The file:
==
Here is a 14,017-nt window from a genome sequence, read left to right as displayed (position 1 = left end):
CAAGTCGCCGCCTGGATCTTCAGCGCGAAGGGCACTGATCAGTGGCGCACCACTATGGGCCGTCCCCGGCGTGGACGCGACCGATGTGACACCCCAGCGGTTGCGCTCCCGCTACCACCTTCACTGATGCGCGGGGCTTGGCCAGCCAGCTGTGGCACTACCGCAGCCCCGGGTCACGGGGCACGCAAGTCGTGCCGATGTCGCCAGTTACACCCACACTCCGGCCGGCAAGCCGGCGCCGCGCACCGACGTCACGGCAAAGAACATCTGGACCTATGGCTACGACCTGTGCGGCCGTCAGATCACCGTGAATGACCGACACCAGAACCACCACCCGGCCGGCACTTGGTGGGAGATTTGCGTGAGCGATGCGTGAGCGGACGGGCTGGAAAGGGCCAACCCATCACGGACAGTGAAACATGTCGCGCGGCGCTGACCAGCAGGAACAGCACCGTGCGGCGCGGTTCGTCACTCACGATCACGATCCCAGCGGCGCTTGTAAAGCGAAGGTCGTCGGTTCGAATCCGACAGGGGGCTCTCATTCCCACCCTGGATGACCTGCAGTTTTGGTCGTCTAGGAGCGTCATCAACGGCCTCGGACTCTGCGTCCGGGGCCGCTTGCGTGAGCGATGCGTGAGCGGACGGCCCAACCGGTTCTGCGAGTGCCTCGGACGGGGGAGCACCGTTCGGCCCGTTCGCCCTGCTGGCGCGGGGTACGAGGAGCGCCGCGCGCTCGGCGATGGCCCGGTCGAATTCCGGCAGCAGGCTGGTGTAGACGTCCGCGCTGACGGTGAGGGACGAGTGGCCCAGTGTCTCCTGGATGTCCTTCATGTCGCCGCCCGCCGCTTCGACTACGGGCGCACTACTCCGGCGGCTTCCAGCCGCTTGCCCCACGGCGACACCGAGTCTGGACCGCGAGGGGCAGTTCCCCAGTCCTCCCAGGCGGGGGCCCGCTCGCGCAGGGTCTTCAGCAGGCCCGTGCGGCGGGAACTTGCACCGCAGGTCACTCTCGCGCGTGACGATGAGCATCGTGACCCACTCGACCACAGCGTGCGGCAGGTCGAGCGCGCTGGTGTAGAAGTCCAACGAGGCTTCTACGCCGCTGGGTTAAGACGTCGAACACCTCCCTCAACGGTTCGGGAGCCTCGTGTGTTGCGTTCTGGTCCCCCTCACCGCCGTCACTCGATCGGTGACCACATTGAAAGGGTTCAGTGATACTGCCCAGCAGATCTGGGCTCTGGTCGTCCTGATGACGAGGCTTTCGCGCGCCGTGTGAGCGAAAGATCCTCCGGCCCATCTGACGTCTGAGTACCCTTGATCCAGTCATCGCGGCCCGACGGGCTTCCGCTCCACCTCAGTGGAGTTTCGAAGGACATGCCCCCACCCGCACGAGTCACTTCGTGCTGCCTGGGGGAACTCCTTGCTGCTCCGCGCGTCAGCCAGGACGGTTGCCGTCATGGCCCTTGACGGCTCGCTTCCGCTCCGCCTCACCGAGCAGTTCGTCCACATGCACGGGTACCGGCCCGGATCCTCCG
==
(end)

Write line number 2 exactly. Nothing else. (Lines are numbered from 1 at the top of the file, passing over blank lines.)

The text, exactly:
CAAGTCGCCGCCTGGATCTTCAGCGCGAAGGGCACTGATCAGTGGCGCACCACTATGGGCCGTCCCCGGCGTGGACGCGACCGATGTGACACCCCAGCGGTTGCGCTCCCGCTACCACCTTCACTGATGCGCGGGGCTTGGCCAGCCAGCTGTGGCACTACCGCAGCCCCGGGTCACGGGGCACGCAAGTCGTGCCGATGTCGCCAGTTACACCCACACTCCGGCCGGCAAGCCGGCGCCGCGCACCGACGTCACGGCAAAGAACATCTGGACCTATGGCTACGACCTGTGCGGCCGTCAGATCACCGTGAATGACCGACACCAGAACCACCACCCGGCCGGCACTTGGTGGGAGATTTGCGTGAGCGATGCGTGAGCGGACGGGCTGGAAAGGGCCAACCCATCACGGACAGTGAAACATGTCGCGCGGCGCTGACCAGCAGGAACAGCACCGTGCGGCGCGGTTCGTCACTCACGATCACGATCCCAGCGGCGCTTGTAAAGCGAAGGTCGTCGGTTCGAATCCGACAGGGGGCTCTCATTCCCACCCTGGATGACCTGCAGTTTTGGTCGTCTAGGAGCGTCATCAACGGCCTCGGACTCTGCGTCCGGGGCCGCTTGCGTGAGCGATGCGTGAGCGGACGGCCCAACCGGTTCTGCGAGTGCCTCGGACGGGGGAGCACCGTTCGGCCCGTTCGCCCTGCTGGCGCGGGGTACGAGGAGCGCCGCGCGCTCGGCGATGGCCCGGTCGAATTCCGGCAGCAGGCTGGTGTAGACGTCCGCGCTGACGGTGAGGGACGAGTGGCCCAGTGTCTCCTGGATGTCCTTCATGTCGCCGCCCGCCGCTTCGACTACGGGCGCACTACTCCGGCGGCTTCCAGCCGCTTGCCCCACGGCGACACCGAGTCTGGACCGCGAGGGGCAGTTCCCCAGTCCTCCCAGGCGGGGGCCCGCTCGCGCAGGGTCTTCAGCAGGCCCGTGCGGCGGGAACTTGCACCGCAGGTCACTCTCGCGCGTGACGATGAGCATCGTGACCCACTCGACCACAGCGTGCGGCAGGTCGAGCGCGCTGGTGTAGAAGTCCAACGAGGCTTCTACGCCGCTGGGTTAAGACGTCGAACACCTCCCTCAACGGTTCGGGAGCCTCGTGTGTTGCGTTCTGGTCCCCCTCACCGCCGTCACTCGATCGGTGACCACATTGAAAGGGTTCAGTGATACTGCCCAGCAGATCTGGGCTCTGGTCGTCCTGATGACGAGGCTTTCGCGCGCCGTGTGAGCGAAAGATCCTCCGGCCCATCTGACGTCTGAGTACCCTTGATCCAGTCATCGCGGCCCGACGGGCTTCCGCTCCACCTCAGTGGAGTTTCGAAGGACATGCCCCCACCCGCACGAGTCACTTCGTGCTGCCTGGGGGAACTCCTTGCTGCTCCGCGCGTCAGCCAGGACGGTTGCCGTCATGGCCCTTGACGGCTCGCTTCCGCTCCGCCTCACCGAGCAGTTCGTCCACATGCACGGGTACCGGCCCGGATCCTCCG